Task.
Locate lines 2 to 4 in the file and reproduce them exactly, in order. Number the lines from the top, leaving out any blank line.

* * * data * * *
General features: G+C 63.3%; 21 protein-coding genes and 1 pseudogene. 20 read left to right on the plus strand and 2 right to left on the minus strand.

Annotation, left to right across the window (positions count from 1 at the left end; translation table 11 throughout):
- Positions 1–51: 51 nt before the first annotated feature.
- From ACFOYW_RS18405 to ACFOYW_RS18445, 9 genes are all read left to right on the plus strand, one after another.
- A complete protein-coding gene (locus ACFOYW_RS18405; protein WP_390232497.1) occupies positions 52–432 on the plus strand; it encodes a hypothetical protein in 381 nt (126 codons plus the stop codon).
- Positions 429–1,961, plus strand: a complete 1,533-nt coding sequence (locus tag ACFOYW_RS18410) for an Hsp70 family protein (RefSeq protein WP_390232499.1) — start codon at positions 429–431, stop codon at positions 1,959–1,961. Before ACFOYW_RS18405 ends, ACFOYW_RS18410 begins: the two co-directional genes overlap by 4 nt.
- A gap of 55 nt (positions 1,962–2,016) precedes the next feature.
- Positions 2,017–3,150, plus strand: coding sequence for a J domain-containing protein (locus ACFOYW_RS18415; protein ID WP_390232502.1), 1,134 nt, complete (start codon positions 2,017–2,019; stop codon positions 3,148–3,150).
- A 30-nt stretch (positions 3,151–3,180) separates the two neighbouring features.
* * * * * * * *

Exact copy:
Annotation, left to right across the window (positions count from 1 at the left end; translation table 11 throughout):
- Positions 1–51: 51 nt before the first annotated feature.
- From ACFOYW_RS18405 to ACFOYW_RS18445, 9 genes are all read left to right on the plus strand, one after another.